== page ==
Although it’s not quite the same thing, I saved it as a Microsoft XML file, and it somehow jumped up to 881kb. Is this miles more complicated than the older OOXML (OOO calls the two formats “Microsoft Word 97/2000/XP (.doc)” and “Microsoft Word 2003 (.xml)” respectively) or is that just the result of saving in a non-zipped format? I suspect the latter, since it’s only 901,575 characters/219 pages. It’s still massively more than the HTML, but significantly fewer characters than the smaller .DOC file. There’s a little more information in the style section, and the style tags are written in a slightly more complicated manner that only appears to change the way the tags in the body reference them rather than actually adding any functionality, although I suppose an expert could correct me in how the way OOXML is written makes it work better. I just don’t think it’s anywhere near worth the tradeoff, especially considering the average PC’s memory and processor limitations at the time the format was originally written.
Since I’ve already started down this road, the next step is to save as “Microsoft Word 2007 (.docx).” I would also save it as “DocBook (.xml),” but I seem to bet getting errors when I try that. The .DOCX file is only 36.7.kb (actually smaller than the .HTML file). When unzipped, it has a few more files in its structure, and I can see how some of these would make it simpler to define complicated formatting. (There is a separate style document and font table, for instance, and the style document is much shorter than previous XML style headings.) The character count of the content file is a mere 864,421 on 334 pages (869,413 characters/335 pages including the style document), the smallest count yet for an XML file. The reason it takes up more pages than .XML in spite of its smaller character count is that it actually has some carriage returns and tab characters which take up a lot of space on the page, but still only one byte in the file. The tags are part of an arcane proprietary system I can’t understand in skimming, but that’s not a problem since the word processor generates them anyway. The unzipped folder is 853kb, so I guess that answers my earlier question: The biggest advantage of XML-based document formats seems to be that they can be zipped to reduce the file size on the disk. I personally find that unacceptable, however, as memory is a far more limiting factor than hard drive space, and I really don’t want to have to load up a massive document and a massive word processor to work with it at the same time when I could just load a relatively tiny document in a minimalist text editor. Also, just like the other versions, every word is surrounded by its own personal tags, even if they all have the exact same tags… except, for some reason, the (just as unformatted as the rest of the document) title. Don’t ask me. Here have another code sample:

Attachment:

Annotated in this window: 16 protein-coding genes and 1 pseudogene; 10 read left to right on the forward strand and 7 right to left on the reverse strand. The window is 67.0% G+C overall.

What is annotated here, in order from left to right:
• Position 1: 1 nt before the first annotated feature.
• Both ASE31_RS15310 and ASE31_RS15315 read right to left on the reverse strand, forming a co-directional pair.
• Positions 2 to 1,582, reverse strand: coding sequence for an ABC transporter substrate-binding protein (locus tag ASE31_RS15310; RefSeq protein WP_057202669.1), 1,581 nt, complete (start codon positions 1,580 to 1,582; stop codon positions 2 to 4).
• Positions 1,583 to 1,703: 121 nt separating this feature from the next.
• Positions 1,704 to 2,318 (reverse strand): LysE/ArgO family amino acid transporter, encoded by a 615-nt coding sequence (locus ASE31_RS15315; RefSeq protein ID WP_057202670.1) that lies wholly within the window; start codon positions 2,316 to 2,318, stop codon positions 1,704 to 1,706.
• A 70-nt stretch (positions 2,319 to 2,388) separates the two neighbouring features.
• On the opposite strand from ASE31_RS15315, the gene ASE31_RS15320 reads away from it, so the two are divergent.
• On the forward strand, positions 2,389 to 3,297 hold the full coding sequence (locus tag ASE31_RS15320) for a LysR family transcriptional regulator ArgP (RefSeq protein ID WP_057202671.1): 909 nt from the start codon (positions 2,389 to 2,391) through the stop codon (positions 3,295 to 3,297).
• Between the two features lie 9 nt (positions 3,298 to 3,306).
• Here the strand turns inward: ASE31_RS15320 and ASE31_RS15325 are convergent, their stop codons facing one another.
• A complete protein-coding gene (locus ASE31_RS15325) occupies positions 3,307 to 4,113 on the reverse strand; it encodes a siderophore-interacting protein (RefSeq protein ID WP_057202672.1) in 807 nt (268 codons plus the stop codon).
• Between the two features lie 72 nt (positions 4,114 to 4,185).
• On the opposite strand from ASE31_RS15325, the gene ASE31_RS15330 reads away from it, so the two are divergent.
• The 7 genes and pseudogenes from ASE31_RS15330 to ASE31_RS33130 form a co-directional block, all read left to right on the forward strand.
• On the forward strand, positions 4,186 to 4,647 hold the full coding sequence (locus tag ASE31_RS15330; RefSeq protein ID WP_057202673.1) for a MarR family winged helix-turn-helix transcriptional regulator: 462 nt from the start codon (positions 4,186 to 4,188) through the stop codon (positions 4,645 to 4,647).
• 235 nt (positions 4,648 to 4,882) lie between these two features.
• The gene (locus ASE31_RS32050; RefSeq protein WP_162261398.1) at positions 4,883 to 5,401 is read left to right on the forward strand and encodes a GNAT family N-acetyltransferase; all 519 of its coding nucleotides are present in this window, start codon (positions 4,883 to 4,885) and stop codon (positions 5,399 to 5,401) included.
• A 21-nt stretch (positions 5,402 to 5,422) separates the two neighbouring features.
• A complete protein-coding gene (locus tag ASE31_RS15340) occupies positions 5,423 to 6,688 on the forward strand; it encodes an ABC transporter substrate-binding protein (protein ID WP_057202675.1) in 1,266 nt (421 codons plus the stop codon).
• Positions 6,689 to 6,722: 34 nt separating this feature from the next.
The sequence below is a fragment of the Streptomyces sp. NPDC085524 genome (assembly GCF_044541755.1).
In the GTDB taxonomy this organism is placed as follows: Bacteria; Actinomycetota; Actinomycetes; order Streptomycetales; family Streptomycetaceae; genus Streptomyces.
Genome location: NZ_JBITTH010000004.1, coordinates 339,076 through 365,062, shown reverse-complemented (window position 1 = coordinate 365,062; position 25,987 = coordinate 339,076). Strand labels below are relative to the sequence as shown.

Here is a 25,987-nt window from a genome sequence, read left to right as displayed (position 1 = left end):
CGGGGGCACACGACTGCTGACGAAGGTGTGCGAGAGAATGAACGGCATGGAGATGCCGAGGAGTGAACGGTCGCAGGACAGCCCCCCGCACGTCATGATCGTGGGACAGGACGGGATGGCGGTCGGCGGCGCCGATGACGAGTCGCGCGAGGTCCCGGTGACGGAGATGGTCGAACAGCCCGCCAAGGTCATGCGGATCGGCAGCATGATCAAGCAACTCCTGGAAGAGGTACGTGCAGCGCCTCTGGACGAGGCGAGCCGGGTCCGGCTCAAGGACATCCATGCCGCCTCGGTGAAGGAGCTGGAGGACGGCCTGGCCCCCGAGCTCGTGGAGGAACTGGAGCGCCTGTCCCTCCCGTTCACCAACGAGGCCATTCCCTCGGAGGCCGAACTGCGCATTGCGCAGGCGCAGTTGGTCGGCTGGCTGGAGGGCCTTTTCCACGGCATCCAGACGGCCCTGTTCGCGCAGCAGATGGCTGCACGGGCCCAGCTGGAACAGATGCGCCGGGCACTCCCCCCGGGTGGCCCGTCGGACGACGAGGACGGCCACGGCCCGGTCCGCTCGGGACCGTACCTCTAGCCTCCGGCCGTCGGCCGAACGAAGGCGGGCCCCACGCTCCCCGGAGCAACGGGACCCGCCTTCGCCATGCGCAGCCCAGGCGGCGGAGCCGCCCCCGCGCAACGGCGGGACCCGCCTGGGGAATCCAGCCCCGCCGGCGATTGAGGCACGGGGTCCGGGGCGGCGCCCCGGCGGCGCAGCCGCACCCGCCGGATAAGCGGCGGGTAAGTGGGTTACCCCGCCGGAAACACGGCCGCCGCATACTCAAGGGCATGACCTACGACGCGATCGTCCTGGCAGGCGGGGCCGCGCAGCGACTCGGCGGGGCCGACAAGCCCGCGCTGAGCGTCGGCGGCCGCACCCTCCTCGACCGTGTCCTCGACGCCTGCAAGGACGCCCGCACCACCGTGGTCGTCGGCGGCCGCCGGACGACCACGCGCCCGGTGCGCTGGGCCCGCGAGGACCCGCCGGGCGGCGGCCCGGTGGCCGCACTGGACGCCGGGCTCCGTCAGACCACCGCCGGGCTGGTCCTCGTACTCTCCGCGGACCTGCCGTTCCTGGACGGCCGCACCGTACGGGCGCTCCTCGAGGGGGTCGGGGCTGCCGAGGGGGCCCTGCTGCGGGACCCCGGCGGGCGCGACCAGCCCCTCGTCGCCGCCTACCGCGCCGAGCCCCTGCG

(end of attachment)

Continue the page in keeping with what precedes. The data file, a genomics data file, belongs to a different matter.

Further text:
This is part of why I always write in markup (HTML or LaTEX depending on what I’m writing) nowadays. Word processors offer no more flexibility in formatting once you know what you’re doing (admittedly there is a slightly higher learning curve, but for some of the more complicated funtions of word processors, only slightly), and the file sizes are unnecessarily immense.
And before anyone tells me that this is part of how MS Word and OOO provide so many formatting options, let me remind you that XML is, like HTML, based on SGML, and I can do just as much with massively fewer tags in HTML. Give me literally any Word document, and I will be able to recreate it in an HTML file literally a tenth the size or smaller. (No, this is not a challenge; if I start actually doing this, people will start sending me book-sized documents, and considering it took two hours to edit that one chapter into HTML, even I don’t have that kind of time to waste. Well, unless you’re paying me, in which case I charge five cents a word to translate documents into markup formats. If that seems like a lot, well, then don’t send me anything with minimal formatting that you could convert just by pasting it into Dreamweaver.)
I understand that a word processor is inherently less flexible than a person going into the markup and tweaking it manually, but there’s got to be a better way to go about it than making separate style tags for every span and a separate span for every word. In fact, HTML front-end programs like Dreamweaver (and even Frontpage back in the day) prove fairly conclusively that it’s possible to have essentially a word processor with massively customizable formatting that works with blocks of text when it’s convenient to do so.
And if you really care that much about disk space, it’s just as easy to make a zipped HTML file as an XML file (and fairly useful to do so, since it can carry a CSS document and any and all images and embeds along with it), and a format for it already exists: .MHT (MIME HTML) and Firefox’s proprietary .MAFF (Mozilla Archive Format File).
WordPress doesn’t like <hr> for some reason.